Monday, March 30, 2015

Chinese Agricultural Engagement in Africa: Policy Briefs

Our sister website, the SAIS China-Africa Research Initiative at Johns Hopkins University, has now published the latest (and last) in a series of policy briefs focused on Chinese agricultural investment and other engagement in Africa. These policy briefs provide original, fieldwork-based insights and information that is not available anywhere else. The papers on which they are based were presented at our 2014 SAIS-CARI conference on Chinese agricultural investment: 'Land Grabs' or 'Friendship Farms'?

  • Policy Brief 01/2014: The Political Ecology of Chinese Investment in Uganda: the Case of Hanhe Farm, Josh Maiyo.
  • Policy Brief 02/2014: Chinese Agricultural Investment in Mozambique: the Case of Wanbao Rice Farm, Sérgio Chichava.
  • Policy Brief 03/2014: Chinese Training Courses for African Officials: a “Win-Win” Engagement?, Henry Tugendhat.
  • Policy Brief 04/2015: Chinese Agricultural Engagement in Zambia: A Grassroots Analysis, Solange Guo Chatelard and Jessica M. Chu.
  • Policy Brief 05/2015: Chinese Agricultural Entrepreneurship in Africa: Case Studies in Ghana and Nigeria, Yang Jiao.
  • Policy Brief 06/2015: Assessing the Impact of Chinese Investment on Southeast Africa’s Cotton: Moving up the Value Chain?, Tang Xiaoyang.
  • Policy Brief 07/2015: Neither ‘Land Grab’ nor ‘Friendship Farm:’ Chinese Agricultural Engagement in Angola, Zhou Jinyan.
We appreciate support from the Smith Richardson Foundation and from Johns Hopkins University School of Advanced International Studies that made the conference and these policy briefs possible.

Tuesday, March 24, 2015

Mysteries of the China Africa Development Fund

The China Africa Development Fund (CAD-Fund) launched by China Development Bank (CDB) in 2007 remains poorly understood. For example, a 2012 statement by the Africa Finance Corporation outlining a strategic partnership being developed by the AFC and the CAD-Fund describes the CAD-Fund as having "US$50 billion" in funds under management.   Surprise: when fully mature several years from now, CAD-Fund will only be a $5 billion fund. In the past 3 years, no one has corrected that error at the AFC website.

Others have described the small CAD-Fund as a "sovereign wealth fund" -- this is not technically correct, as an adviser for China's sovereign wealth fund, China Investment Corporation (CIC) confirmed to me. Sovereign wealth funds are usually funded directly from central bank reserves arising from trade and budget surpluses (e.g. Korea Investment Corporation; China Investment Corporation) or natural resource exports (Kuwait Investment Authority, etc.). The CAD-Fund is a private equity fund, and was supposed to raise its own funds on the private market, after the initial infusion of $1 billion from CDB.

After two years of trying to raise the second $2 billion, CAD-Fund had to ask CDB for help. CDB arranged to provide CAD-Fund with a loan at LIBOR plus a margin, with an 8 to 10 year term. As noted in the financial newspaper Caixin in April 2012: "Development bank takes out loan after domestic institutions decline to invest" in CAD-Fund.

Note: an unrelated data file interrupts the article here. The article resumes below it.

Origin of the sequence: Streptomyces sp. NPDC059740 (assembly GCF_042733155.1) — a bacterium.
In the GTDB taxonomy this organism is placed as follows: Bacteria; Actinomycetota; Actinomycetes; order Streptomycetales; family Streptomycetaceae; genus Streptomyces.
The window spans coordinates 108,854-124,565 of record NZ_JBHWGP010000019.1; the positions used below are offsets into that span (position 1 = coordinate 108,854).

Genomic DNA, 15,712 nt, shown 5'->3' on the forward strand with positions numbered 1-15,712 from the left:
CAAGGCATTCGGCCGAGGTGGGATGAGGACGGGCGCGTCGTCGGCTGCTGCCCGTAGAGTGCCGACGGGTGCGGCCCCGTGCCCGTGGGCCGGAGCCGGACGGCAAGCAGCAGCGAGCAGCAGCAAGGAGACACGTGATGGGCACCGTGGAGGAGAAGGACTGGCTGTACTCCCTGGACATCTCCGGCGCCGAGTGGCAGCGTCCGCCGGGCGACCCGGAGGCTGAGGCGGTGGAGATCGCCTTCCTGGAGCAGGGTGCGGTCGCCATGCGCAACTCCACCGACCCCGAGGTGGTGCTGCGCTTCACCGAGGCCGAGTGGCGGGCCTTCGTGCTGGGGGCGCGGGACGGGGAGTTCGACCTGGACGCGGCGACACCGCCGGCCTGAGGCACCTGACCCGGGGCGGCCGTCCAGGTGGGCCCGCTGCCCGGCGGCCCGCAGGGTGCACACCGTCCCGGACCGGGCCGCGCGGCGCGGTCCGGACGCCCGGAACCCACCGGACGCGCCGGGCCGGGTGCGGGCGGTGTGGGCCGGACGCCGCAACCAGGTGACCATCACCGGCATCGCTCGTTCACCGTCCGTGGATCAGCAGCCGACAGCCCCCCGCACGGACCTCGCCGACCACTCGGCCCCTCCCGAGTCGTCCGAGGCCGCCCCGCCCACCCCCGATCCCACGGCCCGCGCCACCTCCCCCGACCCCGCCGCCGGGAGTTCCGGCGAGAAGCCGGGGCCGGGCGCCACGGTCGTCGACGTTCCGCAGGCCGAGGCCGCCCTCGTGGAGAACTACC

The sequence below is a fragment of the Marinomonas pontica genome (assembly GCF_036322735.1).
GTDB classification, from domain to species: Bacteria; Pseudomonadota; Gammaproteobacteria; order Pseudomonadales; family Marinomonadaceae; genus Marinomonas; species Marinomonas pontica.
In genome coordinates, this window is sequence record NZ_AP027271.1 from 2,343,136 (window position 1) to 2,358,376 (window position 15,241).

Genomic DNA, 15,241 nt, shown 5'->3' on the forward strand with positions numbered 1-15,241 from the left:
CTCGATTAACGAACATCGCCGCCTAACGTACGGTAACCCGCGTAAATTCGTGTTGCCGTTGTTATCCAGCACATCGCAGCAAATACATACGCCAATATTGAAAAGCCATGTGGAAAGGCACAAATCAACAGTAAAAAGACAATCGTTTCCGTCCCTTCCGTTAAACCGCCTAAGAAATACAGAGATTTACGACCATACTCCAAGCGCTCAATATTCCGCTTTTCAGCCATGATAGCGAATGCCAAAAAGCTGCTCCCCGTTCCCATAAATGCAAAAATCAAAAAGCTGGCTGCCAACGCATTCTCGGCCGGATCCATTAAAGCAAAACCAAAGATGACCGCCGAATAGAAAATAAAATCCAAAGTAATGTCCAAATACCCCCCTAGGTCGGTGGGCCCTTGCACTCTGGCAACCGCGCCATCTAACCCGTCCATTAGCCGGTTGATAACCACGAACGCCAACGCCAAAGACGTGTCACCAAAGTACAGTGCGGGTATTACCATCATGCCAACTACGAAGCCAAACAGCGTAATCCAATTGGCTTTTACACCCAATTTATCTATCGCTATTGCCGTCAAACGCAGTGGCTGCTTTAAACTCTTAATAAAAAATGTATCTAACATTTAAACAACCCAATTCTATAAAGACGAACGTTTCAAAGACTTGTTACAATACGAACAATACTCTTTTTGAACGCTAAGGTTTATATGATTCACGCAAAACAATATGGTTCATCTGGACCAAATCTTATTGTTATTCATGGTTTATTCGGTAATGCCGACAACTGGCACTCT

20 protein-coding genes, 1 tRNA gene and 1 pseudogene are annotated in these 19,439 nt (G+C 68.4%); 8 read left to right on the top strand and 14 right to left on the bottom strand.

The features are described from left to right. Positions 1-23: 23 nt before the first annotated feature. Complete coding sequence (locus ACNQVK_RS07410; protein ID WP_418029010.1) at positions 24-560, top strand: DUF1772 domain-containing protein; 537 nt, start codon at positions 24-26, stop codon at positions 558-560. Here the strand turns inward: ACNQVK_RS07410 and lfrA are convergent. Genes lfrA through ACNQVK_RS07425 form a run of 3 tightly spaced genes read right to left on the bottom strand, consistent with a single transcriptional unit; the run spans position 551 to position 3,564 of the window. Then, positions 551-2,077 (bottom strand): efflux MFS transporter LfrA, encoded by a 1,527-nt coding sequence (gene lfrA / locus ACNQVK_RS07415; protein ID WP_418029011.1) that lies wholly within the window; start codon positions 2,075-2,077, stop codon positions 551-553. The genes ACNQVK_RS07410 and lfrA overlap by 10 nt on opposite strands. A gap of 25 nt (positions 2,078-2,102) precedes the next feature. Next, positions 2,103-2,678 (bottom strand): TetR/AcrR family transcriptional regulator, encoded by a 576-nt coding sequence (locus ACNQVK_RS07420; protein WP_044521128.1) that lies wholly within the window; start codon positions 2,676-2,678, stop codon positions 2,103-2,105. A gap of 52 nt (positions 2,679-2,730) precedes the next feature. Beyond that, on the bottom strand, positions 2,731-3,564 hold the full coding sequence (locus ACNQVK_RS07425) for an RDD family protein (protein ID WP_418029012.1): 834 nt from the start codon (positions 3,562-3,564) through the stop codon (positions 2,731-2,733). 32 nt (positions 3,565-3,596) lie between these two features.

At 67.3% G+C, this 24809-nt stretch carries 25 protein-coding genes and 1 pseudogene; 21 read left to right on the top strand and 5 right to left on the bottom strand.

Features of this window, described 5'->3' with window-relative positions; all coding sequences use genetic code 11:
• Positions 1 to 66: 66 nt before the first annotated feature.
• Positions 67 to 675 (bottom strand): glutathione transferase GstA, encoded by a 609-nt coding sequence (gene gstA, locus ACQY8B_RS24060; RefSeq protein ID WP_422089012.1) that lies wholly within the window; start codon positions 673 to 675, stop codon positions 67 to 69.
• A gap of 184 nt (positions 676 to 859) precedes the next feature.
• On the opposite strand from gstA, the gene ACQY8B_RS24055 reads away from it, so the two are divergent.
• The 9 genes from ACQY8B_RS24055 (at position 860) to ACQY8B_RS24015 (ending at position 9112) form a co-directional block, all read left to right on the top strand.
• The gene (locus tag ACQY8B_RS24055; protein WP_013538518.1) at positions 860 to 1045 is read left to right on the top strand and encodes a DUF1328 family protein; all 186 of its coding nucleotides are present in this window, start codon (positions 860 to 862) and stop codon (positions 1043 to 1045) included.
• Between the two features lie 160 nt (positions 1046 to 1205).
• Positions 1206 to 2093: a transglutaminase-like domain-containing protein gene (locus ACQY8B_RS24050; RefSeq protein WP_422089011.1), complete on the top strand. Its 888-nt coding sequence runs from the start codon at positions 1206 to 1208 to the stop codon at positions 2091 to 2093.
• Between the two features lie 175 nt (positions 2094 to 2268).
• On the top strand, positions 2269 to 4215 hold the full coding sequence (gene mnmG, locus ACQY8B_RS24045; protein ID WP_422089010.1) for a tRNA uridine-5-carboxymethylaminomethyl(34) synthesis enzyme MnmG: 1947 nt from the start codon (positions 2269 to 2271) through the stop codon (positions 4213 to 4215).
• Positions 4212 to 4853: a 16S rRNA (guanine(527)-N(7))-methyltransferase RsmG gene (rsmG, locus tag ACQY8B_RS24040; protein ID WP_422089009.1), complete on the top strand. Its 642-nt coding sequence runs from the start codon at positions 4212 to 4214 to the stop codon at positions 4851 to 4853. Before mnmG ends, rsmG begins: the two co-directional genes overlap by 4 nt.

On another note, it is true that the CAD-Fund is not at all transparent. Its website gives no lists of the projects in which it invests, aside from a few paltry examples. Is this standard practice for other private equity funds, or something uniquely Chinese?

Wednesday, March 11, 2015

African Roads: Why So Many Chinese Contractors?

Thika Road, Nairobi      credit:
Sitting in yet another airport, after yet another delayed flight, after yet another conference on China and Africa. Pondering this question: African governments routinely award road construction contracts to Chinese and other foreign companies: South African, Italian, and so on. Why is this the case? A recent discussion in the comments section of this blog addressed that issue. Readers' thoughts welcome.

@Anonymous: Africa needs more infrastructure, no one denies that. I just have one question. Why is it that it is only foreigners who can build this infrastructure? Why can't we Africans rise to the challenge of learning how to construct the infrastructure we need? Is constructing infrastructure too hard for us Africans?

@Margaret Lee: I agree with you. Africans have the capacity to build infrastructure. The problem is that the Chinese are sending many of their people out of China to get jobs because there are too many people in China. All over the continent you have well qualified African engineers who can design new infrastructure and people to actual do the construction. In addition, most African countries have the monetary resources to pay for the needed equipment and supplies. The real issue rest with African leaders who are not serious about African development and would rather allow foreigners, like the Chinese, to do the work. This has been the problem with Africa since independence. Noted brilliant African scholar, now deceased, Claude Ake in his book on Democracy in Africa says,"..the assumption so readily made that there has been a failure of development is misleading. The problem is not so much that development has failed as that it was never really on the agenda in the first place. By all indications, political conditions in Africa are the greatest impediment to development.."